Staff Collaborate Conference Room

John A. Pulikkan, PhD

John Pulikkan, PhD

John A. Pulikkan, PhD

Assistant Professor

Locations

  • Cell Biology, Neurobiology and Anatomy

Education

PhD, Ludwig Maximilian University of Munich, Germany
Postdoctoral, University of Massachusetts Medical School, MA

Biography

Dr. Pulikkan completed his PhD from Ludwig Maximilian University of Munich, Germany. His work elucidated the first direct mechanism by which C/EBPα regulates cell cycle control in hematopoiesis and provided strong evidence that restoration of microRNA levels could be a novel therapeutic avenue in cancer.

For his post-doctoral research, Dr. Pulikkan joined the University of Massachusetts Medical School. He co-discovered AI-10-49, a small molecule inhibitor of the aberrant transcription factor CBFβ-SMMHC, which is associated with inv(16) leukemia. This work provided proof-of-principle that protein-protein interactions and oncogenic transcription factors, so-called “undruggable” targets in cancer therapy can be effectively targeted by small molecule inhibitors. Currently, AI-10-49 is under development as an anti-leukemic drug. In a follow-up study, Dr. Pulikkan showed that pharmacologic inhibition of the CBFβ-SMMHC/RUNX1 interaction by AI-10-49 leads to RUNX1-mediated changes in MYC enhancer chromatin dynamics, which in turn results in inhibition of the MYC transcriptional program and apoptosis. This study brought novel insights on how cancer driver mutations ‘hijack’ chromatin dynamics through deregulating the SWI/SNF chromatin remodeling complex/ Polycomb repressive complex (PRC) axis.

Dr. Pulikkan’s outstanding achievements during his post-doctoral research have been recognized by several awards, including the American Society of Hematology (ASH) Scholar Award, Alex's Lemonade Stand Foundation Young Investigator Award, Lauri Strauss Leukemia Foundation Discovery Grant and UMASS Cancer Center researcher award. During his doctoral research Dr. Pulikkan was awarded the German José Carreras Leukemia Foundation Research Fellowship, Wilhelm Roux Research Scholarship and Daimler Benz Foundation Research Fellowship.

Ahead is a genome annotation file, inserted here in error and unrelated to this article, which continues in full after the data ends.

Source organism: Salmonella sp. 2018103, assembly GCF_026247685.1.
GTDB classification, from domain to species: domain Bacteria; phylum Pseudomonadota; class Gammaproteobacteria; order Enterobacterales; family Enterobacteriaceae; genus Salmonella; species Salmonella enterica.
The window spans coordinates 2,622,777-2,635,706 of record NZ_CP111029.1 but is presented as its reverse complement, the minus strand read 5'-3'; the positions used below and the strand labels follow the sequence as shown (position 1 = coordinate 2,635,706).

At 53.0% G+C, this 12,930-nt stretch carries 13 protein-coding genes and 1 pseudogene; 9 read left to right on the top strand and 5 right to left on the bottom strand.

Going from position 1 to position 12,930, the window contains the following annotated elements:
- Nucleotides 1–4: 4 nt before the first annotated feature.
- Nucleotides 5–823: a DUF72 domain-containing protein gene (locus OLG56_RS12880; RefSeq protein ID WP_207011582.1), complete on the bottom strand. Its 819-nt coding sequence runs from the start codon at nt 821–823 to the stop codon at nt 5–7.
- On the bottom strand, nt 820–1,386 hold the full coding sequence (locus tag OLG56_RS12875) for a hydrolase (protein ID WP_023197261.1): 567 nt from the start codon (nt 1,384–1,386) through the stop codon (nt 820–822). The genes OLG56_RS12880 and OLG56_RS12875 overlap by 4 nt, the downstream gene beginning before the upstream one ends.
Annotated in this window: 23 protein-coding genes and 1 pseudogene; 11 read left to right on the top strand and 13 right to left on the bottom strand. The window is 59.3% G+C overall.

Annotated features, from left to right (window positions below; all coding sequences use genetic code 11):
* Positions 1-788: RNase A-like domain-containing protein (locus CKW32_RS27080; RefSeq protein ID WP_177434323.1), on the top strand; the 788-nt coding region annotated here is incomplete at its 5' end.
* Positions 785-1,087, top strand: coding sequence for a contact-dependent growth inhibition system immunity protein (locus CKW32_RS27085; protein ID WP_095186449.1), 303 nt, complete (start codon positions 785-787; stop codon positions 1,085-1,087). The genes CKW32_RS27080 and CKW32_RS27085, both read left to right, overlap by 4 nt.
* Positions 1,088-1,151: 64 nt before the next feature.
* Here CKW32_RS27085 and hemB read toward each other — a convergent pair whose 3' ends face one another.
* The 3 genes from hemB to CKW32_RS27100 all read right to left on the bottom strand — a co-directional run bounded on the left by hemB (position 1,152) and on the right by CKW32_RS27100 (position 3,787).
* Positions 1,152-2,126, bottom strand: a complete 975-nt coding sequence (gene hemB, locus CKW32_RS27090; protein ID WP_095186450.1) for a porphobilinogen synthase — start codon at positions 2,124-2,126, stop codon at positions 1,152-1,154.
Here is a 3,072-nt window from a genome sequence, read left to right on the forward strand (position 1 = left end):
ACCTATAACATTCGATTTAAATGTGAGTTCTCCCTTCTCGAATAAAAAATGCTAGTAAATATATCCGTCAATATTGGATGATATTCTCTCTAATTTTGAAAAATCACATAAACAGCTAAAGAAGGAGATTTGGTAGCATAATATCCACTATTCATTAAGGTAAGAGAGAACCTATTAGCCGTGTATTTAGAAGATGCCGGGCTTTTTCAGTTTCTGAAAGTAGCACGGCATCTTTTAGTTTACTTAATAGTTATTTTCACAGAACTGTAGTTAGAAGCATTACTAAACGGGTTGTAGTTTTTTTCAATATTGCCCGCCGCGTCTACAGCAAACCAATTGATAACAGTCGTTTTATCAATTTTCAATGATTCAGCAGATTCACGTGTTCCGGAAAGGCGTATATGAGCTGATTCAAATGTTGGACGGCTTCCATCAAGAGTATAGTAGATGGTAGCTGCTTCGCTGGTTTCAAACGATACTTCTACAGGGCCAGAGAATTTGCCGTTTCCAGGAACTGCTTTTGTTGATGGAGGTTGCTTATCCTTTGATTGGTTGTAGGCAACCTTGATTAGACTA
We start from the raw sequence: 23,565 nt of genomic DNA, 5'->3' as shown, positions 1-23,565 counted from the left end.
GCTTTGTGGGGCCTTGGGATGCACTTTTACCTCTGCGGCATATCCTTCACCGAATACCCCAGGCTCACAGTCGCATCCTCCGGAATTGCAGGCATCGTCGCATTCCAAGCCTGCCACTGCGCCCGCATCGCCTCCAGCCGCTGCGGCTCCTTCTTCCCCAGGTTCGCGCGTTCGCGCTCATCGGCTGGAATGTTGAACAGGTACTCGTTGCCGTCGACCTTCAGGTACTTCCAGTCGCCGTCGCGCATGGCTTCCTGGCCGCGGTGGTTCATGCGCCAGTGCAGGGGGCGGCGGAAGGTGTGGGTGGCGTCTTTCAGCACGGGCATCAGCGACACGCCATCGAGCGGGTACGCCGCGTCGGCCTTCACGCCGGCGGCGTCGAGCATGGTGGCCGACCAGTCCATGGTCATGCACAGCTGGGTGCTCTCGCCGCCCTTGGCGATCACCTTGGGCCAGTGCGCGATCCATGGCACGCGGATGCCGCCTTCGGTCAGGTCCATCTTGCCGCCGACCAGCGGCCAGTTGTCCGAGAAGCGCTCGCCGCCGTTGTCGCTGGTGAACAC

Dr. Pulikkan’s laboratory focuses on deciphering the interplay between transcription factors and chromatin dynamics in normal and malignant hematopoietic stem cells, and understanding the function of non-coding RNAs in myeloid development and leukemia. The long-term goal of the Pulikkan lab is to identify and characterize novel therapeutic targets, and translate them to the clinic for leukemia treatment.

Research Interests

Chromatin dynamics and gene regulation in normal and malignant hematopoiesis

Acute myeloid leukemia (AML) and several hematological malignancies arise from acquisition of multiple stepwise genetic and epigenetic changes in hematopoietic stem and progenitor cells. Understanding the regulatory pathways that are deregulated in hematopoietic stem and progenitor cells is important to better understand the development of leukemia and to design novel therapeutic strategies for the treatment of leukemia. With that broad focus in mind, our lab applies genetic, epigenetic and biochemical approaches in genetically modified mouse models, humanized mouse models and human primary leukemic cells. Our research focus on three areas:

  1. Interplay between transcription factors and chromatin dynamics in normal and malignant HSCs
    The development of chromosome conformation capture technology has revolutionized our understanding of long-range enhancer-promoter interactions and how these interactions are deregulated in multiple diseases. However, our understanding of chromatin structure and how transcription factors regulate higher-order genome architecture is limited. We are exploring the mechanisms by which transcription factors regulate chromatin dynamics in normal and malignant HSCs, and the implications of chromosomal rearrangements observed in hematological malignancies in topologically associated domains (TAD) architecture and gene expression.
  2. Transcriptional deregulation in AML
    Mutations in transcription factors have long been shown to be central in tumorigenesis. Our lab is interested in understanding transcriptional regulation of myeloid differentiation and how this is altered in AML. In particular, we are studying deregulation of transcription factors C/EBPα and core-binding factors, CBFs (consisting of RUNX and CBFβ proteins) in AML. We are investigating the preleukemic molecular events in AML with CEBPA mutations and chromosomally rearranged RUNX1/ CBFβ.
  3. Non-coding RNA function in hematopoiesis and leukemia
    While around 76% of the human genome is transcribed into RNA, only 2% of the genome is translated to proteins. Recent findings in RNA biology made a paradigm shift in our understanding of RNA function beyond acting as templates for protein synthesis. An emerging theme in gene regulation is the central role played by long non-coding RNAs (lncRNAs). We are interested in understanding the functional relevance of deregulated lncRNAs in AML with altered CBF and C/EBPα activity and the therapeutic relevance of targeting lncRNAs in AML treatment.

Publications